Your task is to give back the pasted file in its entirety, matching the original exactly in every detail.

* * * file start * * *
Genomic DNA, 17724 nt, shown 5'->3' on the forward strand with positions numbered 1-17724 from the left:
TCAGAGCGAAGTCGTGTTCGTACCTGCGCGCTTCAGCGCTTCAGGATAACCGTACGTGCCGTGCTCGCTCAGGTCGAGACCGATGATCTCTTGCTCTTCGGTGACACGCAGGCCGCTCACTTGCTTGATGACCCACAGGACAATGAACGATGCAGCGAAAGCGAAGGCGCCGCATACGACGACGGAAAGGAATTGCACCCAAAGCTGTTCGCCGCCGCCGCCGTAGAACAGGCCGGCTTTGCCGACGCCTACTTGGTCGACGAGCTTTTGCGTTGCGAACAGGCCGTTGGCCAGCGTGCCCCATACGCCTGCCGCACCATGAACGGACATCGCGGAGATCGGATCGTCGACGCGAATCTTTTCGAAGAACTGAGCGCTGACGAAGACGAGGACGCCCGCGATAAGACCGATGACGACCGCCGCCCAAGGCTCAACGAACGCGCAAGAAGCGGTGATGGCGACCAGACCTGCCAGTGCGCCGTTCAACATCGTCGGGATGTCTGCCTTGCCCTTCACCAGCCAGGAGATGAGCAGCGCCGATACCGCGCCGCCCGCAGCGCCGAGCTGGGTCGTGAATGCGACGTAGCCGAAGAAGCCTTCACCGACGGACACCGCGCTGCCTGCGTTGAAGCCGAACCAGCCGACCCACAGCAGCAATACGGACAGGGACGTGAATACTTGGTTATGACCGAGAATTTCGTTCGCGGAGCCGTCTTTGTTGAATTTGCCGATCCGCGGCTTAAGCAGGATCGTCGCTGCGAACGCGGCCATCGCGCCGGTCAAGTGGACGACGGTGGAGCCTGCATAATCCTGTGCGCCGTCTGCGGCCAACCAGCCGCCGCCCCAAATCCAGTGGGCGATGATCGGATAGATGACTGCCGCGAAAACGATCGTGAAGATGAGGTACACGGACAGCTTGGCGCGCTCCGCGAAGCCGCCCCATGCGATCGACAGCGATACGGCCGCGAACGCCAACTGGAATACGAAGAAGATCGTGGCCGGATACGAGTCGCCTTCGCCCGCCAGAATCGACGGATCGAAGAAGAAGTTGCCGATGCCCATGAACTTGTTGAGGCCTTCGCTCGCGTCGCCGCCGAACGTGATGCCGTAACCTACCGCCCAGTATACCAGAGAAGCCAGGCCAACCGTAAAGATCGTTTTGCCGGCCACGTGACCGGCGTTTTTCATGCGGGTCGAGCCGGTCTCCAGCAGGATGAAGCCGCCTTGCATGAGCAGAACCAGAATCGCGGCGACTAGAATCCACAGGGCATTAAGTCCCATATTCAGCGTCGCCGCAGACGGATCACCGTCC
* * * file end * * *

Genomic DNA, 17724 nt, shown 5'->3' on the forward strand with positions numbered 1-17724 from the left:
TCAGAGCGAAGTCGTGTTCGTACCTGCGCGCTTCAGCGCTTCAGGATAACCGTACGTGCCGTGCTCGCTCAGGTCGAGACCGATGATCTCTTGCTCTTCGGTGACACGCAGGCCGCTCACTTGCTTGATGACCCACAGGACAATGAACGATGCAGCGAAAGCGAAGGCGCCGCATACGACGACGGAAAGGAATTGCACCCAAAGCTGTTCGCCGCCGCCGCCGTAGAACAGGCCGGCTTTGCCGACGCCTACTTGGTCGACGAGCTTTTGCGTTGCGAACAGGCCGTTGGCCAGCGTGCCCCATACGCCTGCCGCACCATGAACGGACATCGCGGAGATCGGATCGTCGACGCGAATCTTTTCGAAGAACTGAGCGCTGACGAAGACGAGGACGCCCGCGATAAGACCGATGACGACCGCCGCCCAAGGCTCAACGAACGCGCAAGAAGCGGTGATGGCGACCAGACCTGCCAGTGCGCCGTTCAACATCGTCGGGATGTCTGCCTTGCCCTTCACCAGCCAGGAGATGAGCAGCGCCGATACCGCGCCGCCCGCAGCGCCGAGCTGGGTCGTGAATGCGACGTAGCCGAAGAAGCCTTCACCGACGGACACCGCGCTGCCTGCGTTGAAGCCGAACCAGCCGACCCACAGCAGCAATACGGACAGGGACGTGAATACTTGGTTATGACCGAGAATTTCGTTCGCGGAGCCGTCTTTGTTGAATTTGCCGATCCGCGGCTTAAGCAGGATCGTCGCTGCGAACGCGGCCATCGCGCCGGTCAAGTGGACGACGGTGGAGCCTGCATAATCCTGTGCGCCGTCTGCGGCCAACCAGCCGCCGCCCCAAATCCAGTGGGCGATGATCGGATAGATGACTGCCGCGAAAACGATCGTGAAGATGAGGTACACGGACAGCTTGGCGCGCTCCGCGAAGCCGCCCCATGCGATCGACAGCGATACGGCCGCGAACGCCAACTGGAATACGAAGAAGATCGTGGCCGGATACGAGTCGCCTTCGCCCGCCAGAATCGACGGATCGAAGAAGAAGTTGCCGATGCCCATGAACTTGTTGAGGCCTTCGCTCGCGTCGCCGCCGAACGTGATGCCGTAACCTACCGCCCAGTATACCAGAGAAGCCAGGCCAACCGTAAAGATCGTTTTGCCGGCCACGTGACCGGCGTTTTTCATGCGGGTCGAGCCGGTCTCCAGCAGGATGAAGCCGCCTTGCATGAGCAGAACCAGAATCGCGGCGACTAGAATCCACAGGGCATTAAGTCCCATATTCAGCGTCGCCGCAGACGGATCACCGTCC